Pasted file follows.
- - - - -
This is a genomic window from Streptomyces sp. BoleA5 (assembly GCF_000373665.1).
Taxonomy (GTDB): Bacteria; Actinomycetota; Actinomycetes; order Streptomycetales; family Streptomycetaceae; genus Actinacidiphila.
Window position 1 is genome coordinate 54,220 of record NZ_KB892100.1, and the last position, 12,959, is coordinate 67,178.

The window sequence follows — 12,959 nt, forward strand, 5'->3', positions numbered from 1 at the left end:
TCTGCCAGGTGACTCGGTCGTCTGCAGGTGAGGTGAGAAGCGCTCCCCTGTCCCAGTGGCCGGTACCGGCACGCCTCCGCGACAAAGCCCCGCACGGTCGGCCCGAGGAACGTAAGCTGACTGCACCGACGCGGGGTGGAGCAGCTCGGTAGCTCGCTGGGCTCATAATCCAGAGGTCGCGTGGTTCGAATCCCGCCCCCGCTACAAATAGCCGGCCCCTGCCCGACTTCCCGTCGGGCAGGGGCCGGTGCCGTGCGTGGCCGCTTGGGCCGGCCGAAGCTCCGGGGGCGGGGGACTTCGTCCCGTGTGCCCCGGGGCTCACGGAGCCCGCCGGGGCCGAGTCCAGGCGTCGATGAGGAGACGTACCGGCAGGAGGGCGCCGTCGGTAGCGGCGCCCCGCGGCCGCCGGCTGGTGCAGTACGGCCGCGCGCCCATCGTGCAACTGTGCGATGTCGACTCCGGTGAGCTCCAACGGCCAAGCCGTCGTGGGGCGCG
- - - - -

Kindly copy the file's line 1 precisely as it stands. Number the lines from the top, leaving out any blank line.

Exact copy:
This is a genomic window from Streptomyces sp. BoleA5 (assembly GCF_000373665.1).